Tips For Buying a Used Car
Saving money by purchasing a pre-owned car can be an excellent way to stretch your dollars. But before making any decisions, do your due diligence and research the market thoroughly.
Here are a few tips to help you assess a used car: knowing your budget, doing research and negotiating. These strategies will enable you to get an excellent deal on your next vehicle purchase.
Know Your Budget
Knowing your budget is a critical element when shopping for a used car. Doing this can prevent you from purchasing something out of your price range and helping guard against being taken advantage of by salesmen at car lots.
If you don’t have enough cash to purchase a used car outright, financing the purchase is necessary. Crafting an effective financing strategy ahead of time will give yourself the best chance at finding the ideal vehicle within your budget.
As a general guideline for car buyers, they should not spend more than 20% of their gross income on an automobile purchase. This includes your auto loan payment, insurance premiums and maintenance expenses.
Do Your Research
One of the best ways to increase your chances of finding an excellent car is by doing research before visiting a dealership. This may involve asking questions to the right people at the right time and reading reviews of cars within your price range on sites like Edmunds. Additionally, have an in-depth knowledge of the vehicle you’re considering buying so that any potential issues can be avoided before they arise.
Start by creating a budget and understanding what you can afford. There are plenty of online tools that can assist with this, such as calculators and comparison shopping services. The key to success lies in using these resources as guides and staying committed to it.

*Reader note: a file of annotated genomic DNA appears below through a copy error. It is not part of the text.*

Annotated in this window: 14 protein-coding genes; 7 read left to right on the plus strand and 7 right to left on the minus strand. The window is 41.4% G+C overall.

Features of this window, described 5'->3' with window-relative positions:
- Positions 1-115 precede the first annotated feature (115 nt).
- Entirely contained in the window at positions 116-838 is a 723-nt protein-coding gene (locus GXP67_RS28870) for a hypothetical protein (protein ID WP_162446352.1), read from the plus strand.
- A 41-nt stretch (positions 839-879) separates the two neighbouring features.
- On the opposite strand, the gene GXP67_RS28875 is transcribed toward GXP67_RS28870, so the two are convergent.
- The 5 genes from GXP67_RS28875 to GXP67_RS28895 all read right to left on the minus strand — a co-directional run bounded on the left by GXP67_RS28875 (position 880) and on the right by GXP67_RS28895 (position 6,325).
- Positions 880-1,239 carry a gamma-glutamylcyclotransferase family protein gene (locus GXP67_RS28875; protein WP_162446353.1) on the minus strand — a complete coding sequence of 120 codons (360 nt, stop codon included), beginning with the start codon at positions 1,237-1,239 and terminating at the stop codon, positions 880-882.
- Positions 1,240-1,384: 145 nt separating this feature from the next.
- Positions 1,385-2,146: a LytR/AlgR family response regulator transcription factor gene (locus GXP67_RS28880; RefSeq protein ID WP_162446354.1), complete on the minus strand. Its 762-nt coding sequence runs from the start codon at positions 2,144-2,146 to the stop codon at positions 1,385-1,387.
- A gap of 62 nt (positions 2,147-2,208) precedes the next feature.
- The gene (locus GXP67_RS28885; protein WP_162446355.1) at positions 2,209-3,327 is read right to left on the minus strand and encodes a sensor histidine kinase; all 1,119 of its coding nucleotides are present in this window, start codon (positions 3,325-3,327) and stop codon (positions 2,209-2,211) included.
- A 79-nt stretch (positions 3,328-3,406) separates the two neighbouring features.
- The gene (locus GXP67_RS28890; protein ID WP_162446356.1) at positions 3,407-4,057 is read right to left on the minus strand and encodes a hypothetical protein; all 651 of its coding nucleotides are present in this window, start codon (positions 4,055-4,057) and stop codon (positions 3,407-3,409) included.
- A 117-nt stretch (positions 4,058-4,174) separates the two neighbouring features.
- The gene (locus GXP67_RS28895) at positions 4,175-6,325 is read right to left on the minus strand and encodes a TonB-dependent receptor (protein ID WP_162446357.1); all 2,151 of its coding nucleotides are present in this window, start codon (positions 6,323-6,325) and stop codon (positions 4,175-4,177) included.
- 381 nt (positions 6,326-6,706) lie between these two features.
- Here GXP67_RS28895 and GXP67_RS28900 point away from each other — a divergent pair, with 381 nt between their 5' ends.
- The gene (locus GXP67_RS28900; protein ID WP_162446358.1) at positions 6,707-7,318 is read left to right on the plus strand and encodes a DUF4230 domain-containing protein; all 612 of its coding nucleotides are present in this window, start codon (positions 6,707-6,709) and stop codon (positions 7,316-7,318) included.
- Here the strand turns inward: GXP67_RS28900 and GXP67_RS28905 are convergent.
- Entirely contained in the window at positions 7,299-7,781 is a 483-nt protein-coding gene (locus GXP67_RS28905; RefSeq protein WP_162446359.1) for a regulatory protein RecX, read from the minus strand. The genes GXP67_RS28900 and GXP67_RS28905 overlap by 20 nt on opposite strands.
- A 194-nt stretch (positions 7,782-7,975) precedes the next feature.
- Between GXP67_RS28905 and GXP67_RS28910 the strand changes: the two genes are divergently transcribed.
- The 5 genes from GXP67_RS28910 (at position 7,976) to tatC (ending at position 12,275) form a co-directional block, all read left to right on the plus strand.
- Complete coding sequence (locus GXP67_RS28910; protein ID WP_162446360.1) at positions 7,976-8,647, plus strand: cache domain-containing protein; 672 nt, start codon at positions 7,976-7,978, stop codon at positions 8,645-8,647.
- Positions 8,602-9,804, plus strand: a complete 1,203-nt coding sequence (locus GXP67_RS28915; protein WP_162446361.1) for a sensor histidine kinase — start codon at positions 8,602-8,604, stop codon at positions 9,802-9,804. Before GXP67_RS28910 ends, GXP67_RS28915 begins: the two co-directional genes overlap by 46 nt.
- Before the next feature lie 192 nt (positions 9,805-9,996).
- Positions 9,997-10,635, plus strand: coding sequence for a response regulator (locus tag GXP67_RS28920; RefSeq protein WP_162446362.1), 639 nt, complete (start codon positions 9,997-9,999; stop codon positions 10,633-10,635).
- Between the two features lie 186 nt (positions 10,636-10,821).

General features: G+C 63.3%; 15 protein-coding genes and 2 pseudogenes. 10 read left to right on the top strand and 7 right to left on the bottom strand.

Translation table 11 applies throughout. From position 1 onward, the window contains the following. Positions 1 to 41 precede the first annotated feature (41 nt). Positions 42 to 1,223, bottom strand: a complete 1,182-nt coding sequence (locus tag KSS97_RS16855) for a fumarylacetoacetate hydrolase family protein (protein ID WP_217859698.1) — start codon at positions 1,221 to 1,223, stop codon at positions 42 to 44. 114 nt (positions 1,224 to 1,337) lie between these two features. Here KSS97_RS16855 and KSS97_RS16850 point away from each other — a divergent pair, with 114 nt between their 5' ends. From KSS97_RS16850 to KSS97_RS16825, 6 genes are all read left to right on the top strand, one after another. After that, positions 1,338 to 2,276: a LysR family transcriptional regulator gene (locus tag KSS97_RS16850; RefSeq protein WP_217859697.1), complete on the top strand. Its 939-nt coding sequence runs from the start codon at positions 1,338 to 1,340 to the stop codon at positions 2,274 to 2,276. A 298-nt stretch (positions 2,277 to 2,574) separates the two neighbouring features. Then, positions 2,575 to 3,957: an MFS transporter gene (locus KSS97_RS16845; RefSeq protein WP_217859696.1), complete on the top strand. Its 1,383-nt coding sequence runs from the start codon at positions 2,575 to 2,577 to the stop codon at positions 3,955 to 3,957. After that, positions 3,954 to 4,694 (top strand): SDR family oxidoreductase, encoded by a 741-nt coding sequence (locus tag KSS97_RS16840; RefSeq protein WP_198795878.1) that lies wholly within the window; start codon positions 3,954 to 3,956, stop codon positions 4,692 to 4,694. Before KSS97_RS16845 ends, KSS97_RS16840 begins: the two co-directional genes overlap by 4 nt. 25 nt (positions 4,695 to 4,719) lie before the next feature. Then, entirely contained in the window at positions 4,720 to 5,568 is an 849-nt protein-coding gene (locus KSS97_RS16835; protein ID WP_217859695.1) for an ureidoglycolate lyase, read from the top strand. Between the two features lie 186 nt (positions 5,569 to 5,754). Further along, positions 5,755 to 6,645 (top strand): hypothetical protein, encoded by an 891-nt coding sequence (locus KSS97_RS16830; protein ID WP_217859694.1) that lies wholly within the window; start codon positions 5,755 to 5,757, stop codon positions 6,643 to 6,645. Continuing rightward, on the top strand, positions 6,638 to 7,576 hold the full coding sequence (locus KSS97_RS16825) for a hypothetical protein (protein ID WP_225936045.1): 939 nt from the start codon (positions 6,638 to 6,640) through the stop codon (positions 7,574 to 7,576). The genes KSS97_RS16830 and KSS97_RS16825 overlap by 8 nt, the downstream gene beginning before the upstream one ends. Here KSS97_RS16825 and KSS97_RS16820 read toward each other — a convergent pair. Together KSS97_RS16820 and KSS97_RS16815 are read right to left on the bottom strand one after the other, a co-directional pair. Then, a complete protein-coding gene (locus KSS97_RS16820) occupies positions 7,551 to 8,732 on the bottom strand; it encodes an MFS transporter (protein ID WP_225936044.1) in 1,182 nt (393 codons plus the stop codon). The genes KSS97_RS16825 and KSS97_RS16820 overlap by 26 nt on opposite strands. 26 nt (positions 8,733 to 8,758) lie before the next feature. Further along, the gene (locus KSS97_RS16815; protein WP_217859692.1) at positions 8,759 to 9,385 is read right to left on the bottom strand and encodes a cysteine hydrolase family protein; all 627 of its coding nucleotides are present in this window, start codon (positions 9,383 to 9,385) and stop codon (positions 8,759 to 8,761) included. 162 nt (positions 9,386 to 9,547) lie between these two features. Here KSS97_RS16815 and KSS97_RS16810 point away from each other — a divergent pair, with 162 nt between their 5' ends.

Know the Vehicle’s History
When searching for a used car through online classified ads or private sellers, knowing the vehicle’s history can help you decide if it’s worth investing in. You’ll be able to determine what repairs have been done, if it has been involved in an accident and if any government-mandated recalls are open.
The report will also indicate if the vehicle has ever been declared a total loss or is in a salvage yard. This information can save you much hassle in the future.
Fleet or rental use is another key indicator to check for when researching a vehicle’s history. These vehicles tend to have better maintenance records than personal cars do.
Know the Vehicle’s Warranty
The manufacturer’s warranty is an essential aspect of purchasing a new car. This coverage covers parts and labor to correct any manufacturing or material defects. Usually, this warranty lasts for a specified period of time (e.g., 3 years and 36,000 miles), providing peace of mind to you as the new car owner for years to come.
There are several ways to determine if your used car is still covered under its factory warranty. The first step is locating your Vehicle Identification Number (VIN), which appears as a 17-character sequence on various places on the car body. This number looks like a snowflake and can be located somewhere on its exterior.
Your VIN number can provide valuable information regarding the coverage, original date of sale and transferrability to a second owner. Most bumper-to-bumper warranties can be transferred, however powertrain warranties are typically only valid for the original owner.
Negotiating a lower price on a used car doesn’t have to be intimidating. Just make sure you go in with an approach and utilize all your research.
First and foremost, you should determine the MSRP (Manufacturer Suggested Retail Price) of any car you’re thinking of purchasing. This is the price automakers set for their models and it also appears on new vehicles’ windows as their sticker price.
You’ll need to determine the dealer invoice price. You can do this by consulting pricing guides such as Edmunds or Kelley Blue Book for estimates.